Use exam seating charts for whole class paper tests. This will help insure a better testing atmosphere. Get this seating from the homeroom teacher, or see if one is already made and taped onto the teacher’s desk for that particular homeroom.  Ask the homeroom teacher to announce to their students that they should remain in their homeroom for that lesson, and sit in their exam seating. 

 

Do not take attendance because it wastes time and sets up opportunities for misbehavior.  Instead, use a seating chart or the tests turned in themselves as a means of taking attendance. 

 

Tell students that this is a test and that it has now begun and they must be quiet throughout the test.  Tell students if they have a question, they must raise their hand, and then wait for a teacher to come near to them when they may ask the teacher their question quietly. They may not speak or shout aloud. Warn the students they will get a zero if they speak aloud.  Warn a student 2 times for not speaking aloud during the test. by making a mark (such as an X) on their test.  On the third interruption, take the test away, mark it as a zero, and have the student escorted from the classroom.

 

On the blackboard, (for juniors), write a copy of the test header showing class, name, and student number.  Remind junior students to write their in English.  List the listening sections on the board (typically labeled as ‘A’, ‘B’, ‘C’) Tell students the listening section will be played twice.  Read the directions to them.  Write an example for each listening section just before you begin it.  For sections where there are distinct questions to be answered, tell the students first to read the questions for short time before you start playing the audio. Announce to students that you will be playing that listening section for the first time, and then also again for the second time.  Pause between sections where sentences or notes must be written down. Do not use audios with short questions unless it as dictation and the tape itself contains the proper pauses.   

 

It may be a good idea for some listening sections to be played only once.  If the answer for a section is stated 2 or 3 times, for a multiple-choice type of question especially, then there is no need to play the section twice.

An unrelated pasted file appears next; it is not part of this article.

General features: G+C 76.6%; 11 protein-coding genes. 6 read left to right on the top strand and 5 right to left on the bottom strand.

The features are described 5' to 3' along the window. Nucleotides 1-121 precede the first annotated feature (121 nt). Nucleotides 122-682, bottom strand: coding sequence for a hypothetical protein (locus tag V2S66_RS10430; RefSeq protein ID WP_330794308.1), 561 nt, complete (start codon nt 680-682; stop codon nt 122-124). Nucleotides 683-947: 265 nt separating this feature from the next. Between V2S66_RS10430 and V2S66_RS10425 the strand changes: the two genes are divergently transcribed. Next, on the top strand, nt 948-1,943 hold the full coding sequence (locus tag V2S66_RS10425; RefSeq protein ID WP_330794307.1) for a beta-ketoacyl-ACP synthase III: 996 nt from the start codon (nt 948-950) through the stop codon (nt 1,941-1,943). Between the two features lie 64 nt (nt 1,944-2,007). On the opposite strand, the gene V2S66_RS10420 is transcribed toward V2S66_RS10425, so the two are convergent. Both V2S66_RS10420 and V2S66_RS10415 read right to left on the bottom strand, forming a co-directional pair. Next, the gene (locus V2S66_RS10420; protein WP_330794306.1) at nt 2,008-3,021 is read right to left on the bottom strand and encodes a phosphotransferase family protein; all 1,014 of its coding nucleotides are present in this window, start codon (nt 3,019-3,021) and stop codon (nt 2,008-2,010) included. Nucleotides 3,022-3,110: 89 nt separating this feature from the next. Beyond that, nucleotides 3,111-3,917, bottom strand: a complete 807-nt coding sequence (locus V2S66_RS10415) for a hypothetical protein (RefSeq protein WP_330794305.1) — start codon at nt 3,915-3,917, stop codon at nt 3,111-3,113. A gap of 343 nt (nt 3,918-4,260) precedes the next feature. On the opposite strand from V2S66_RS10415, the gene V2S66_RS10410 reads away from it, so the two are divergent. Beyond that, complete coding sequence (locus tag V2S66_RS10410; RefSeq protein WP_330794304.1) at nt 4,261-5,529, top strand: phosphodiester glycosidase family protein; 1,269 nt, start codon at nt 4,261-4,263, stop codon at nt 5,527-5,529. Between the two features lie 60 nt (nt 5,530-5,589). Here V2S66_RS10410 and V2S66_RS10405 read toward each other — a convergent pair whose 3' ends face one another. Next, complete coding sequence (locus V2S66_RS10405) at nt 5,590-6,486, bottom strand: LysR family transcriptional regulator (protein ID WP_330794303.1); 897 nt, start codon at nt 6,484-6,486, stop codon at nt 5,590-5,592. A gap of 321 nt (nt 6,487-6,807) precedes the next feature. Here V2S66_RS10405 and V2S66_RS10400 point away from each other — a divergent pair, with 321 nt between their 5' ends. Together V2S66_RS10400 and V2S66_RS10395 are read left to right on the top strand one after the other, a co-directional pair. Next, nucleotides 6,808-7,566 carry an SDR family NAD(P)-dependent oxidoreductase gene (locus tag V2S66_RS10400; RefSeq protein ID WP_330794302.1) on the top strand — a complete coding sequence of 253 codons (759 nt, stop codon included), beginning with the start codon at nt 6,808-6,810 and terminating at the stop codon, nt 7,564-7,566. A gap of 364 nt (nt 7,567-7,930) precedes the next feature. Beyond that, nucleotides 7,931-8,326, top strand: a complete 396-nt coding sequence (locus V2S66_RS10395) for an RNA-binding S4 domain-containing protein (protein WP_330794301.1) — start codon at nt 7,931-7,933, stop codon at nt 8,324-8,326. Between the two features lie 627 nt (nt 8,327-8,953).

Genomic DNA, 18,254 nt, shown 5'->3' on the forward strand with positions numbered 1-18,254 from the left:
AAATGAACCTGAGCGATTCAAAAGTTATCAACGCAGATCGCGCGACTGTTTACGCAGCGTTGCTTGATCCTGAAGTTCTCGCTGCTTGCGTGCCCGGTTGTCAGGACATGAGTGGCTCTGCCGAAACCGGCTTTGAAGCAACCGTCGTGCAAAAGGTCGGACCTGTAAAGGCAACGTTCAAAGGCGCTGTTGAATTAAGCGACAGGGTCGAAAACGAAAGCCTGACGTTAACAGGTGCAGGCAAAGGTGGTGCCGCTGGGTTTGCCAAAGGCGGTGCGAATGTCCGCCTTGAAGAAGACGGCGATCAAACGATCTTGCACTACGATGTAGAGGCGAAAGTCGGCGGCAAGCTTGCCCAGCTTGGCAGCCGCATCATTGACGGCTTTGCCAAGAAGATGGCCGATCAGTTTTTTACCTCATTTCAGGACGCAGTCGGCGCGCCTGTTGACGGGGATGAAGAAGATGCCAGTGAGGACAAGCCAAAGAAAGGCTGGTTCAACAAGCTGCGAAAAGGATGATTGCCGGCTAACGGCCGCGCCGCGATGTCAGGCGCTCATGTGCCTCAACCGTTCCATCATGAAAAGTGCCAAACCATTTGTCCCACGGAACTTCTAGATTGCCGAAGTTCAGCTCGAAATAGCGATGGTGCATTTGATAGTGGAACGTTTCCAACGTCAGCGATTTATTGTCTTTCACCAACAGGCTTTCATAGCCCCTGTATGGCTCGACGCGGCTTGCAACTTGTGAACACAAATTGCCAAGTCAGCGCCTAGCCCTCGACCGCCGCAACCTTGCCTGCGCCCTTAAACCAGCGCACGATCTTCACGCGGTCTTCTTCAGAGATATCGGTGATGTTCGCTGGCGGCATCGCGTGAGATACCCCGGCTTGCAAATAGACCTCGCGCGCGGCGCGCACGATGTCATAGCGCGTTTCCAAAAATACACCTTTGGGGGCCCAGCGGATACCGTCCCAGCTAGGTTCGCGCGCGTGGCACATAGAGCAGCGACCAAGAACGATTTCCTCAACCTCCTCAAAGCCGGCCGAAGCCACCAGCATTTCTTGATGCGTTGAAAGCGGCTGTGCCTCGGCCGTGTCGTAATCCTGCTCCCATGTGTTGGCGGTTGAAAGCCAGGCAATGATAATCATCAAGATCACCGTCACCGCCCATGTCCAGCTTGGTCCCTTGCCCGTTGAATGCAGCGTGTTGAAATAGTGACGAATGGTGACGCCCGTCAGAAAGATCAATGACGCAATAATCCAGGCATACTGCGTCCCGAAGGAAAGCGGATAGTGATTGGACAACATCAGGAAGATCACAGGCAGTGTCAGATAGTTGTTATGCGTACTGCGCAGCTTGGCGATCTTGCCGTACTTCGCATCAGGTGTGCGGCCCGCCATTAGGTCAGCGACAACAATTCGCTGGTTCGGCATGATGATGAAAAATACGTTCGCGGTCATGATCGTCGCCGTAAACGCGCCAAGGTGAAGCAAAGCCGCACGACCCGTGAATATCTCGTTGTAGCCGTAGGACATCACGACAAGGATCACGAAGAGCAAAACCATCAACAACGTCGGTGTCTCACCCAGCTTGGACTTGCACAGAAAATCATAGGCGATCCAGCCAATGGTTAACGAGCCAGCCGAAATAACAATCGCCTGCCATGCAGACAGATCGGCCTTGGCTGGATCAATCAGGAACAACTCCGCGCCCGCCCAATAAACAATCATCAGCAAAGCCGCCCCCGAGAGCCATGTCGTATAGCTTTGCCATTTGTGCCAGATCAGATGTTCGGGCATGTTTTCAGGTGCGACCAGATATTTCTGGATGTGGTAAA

Remind students to raise their hand if they have a question about the test.  Invigilators may restate the directions briefly (20 seconds or so) to students who request help. Do not help students with content or test strategies. 

 

During tests, if a student has appeared to finish early, then check to see if he or she has forgotten to answer any pages. If students sleep rather than do the test, wake them up by lightly tapping their desk and pointing at the test.  Let these students sleep, however, if they continue to wish to do so.

 

For exams, invigilators should tell students to write their name in English on their test paper.  During the test, invigilators should check the paper of each and every student to see that their name is on it. If it is not, then the invigilators should remind students a second time to write their name in English.  If after the test any student still does not have their name written in English, you may choose to deduct no more than 5 points from their test.   

 

 

 


Scoring

 

In general, score written sentence answers so as to give 1 mark for meaning and 1 mark for form.

 

Accuracy:   Grammar, Vocabulary, Spelling, Content

 

2

good in all categories of fluency

 

1.5

a complete sentence which completely and correctly answers the question, but has minor errors.

 

1

a complete sentence was given with only a few minor errors OR

an answer which is NOT a complete sentence but has no errors

 

0.5

an incomplete answer OR

a complete answer given with many minor errors OR

1 or more serious errors

 

0

no response OR intentionally incorrect response

 

 

All students who score less than 40 percent on a test shall have their tests scores raised so that their overall score is 40 percent.  It may well be that no adjustment is necessary because scores from either the speaking test or class participation will insure that the overall score is 40 percent.  This is done for administrative reasons.

 

Paper Tests may be revised during class by students but they may not keep them.  Instead each Class Coordinator should save these tests as a continuing record of students’ progress.  At the beginning of the following year, Class Coordinators should give these old tests to the teacher who will teach those students for the following year.   The purpose of this is that teachers can them choose to review these tests to get an idea of what was studied and how well certain students are learning.

 

Attendance

Keep careful track of students who did and did not take the test due to an absence.  Reschedule a “retake for these students after school, during lunch, during the revision [hand-back] classes, or during an independent study day [jishu]. One of the cooperating teachers can do the proctoring for these make-up tests.